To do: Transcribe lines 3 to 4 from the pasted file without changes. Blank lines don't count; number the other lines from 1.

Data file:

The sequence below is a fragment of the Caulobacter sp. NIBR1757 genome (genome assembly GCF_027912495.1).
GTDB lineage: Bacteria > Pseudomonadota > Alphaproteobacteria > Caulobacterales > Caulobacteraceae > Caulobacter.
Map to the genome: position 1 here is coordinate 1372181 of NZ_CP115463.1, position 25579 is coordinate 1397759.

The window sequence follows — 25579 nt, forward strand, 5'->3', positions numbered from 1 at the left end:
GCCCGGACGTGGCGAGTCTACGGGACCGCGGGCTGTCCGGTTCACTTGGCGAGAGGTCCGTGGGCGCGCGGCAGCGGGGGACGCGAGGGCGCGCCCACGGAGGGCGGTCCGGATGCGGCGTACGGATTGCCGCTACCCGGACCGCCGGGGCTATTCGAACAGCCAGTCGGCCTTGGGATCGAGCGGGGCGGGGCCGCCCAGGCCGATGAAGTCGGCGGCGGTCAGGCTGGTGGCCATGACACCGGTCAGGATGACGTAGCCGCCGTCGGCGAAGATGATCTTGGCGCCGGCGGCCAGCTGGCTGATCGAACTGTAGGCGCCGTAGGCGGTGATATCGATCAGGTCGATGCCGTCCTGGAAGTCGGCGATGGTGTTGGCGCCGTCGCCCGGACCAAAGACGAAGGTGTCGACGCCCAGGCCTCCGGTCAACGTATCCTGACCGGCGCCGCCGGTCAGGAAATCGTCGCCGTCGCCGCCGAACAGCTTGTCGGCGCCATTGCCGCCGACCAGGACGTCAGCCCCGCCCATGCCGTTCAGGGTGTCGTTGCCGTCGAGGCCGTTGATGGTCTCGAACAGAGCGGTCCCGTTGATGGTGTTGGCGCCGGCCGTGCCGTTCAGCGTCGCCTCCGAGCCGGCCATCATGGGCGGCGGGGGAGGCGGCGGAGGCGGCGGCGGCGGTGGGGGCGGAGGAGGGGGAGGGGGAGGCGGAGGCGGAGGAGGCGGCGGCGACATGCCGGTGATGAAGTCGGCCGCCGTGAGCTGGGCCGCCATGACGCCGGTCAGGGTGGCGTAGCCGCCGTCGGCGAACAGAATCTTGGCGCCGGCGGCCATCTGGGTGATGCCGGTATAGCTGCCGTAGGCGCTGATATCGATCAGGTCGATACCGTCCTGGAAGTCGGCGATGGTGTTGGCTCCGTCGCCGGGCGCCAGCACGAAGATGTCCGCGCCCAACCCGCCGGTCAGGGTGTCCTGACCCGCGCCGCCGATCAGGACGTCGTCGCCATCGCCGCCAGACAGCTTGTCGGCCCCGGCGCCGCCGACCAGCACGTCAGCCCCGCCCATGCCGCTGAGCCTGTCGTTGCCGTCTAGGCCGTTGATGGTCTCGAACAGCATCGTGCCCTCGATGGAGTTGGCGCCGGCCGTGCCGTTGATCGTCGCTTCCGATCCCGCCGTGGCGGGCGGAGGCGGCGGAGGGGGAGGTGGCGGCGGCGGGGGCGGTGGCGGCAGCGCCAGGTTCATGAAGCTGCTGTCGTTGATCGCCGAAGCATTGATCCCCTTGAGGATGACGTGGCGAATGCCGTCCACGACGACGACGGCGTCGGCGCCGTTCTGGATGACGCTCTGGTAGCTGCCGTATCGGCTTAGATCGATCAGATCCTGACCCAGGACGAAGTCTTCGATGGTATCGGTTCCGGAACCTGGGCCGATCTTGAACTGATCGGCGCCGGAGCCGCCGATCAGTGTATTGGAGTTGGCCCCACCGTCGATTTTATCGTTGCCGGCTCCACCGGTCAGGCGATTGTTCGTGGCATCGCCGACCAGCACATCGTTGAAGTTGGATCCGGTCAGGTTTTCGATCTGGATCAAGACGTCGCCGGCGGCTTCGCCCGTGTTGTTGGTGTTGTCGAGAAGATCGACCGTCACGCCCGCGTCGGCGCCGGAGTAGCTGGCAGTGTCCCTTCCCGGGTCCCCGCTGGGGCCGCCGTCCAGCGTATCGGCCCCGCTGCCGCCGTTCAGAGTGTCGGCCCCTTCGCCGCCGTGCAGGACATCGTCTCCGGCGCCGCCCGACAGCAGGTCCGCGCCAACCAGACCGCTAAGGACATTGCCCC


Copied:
Map to the genome: position 1 here is coordinate 1372181 of NZ_CP115463.1, position 25579 is coordinate 1397759.

The window sequence follows — 25579 nt, forward strand, 5'->3', positions numbered from 1 at the left end: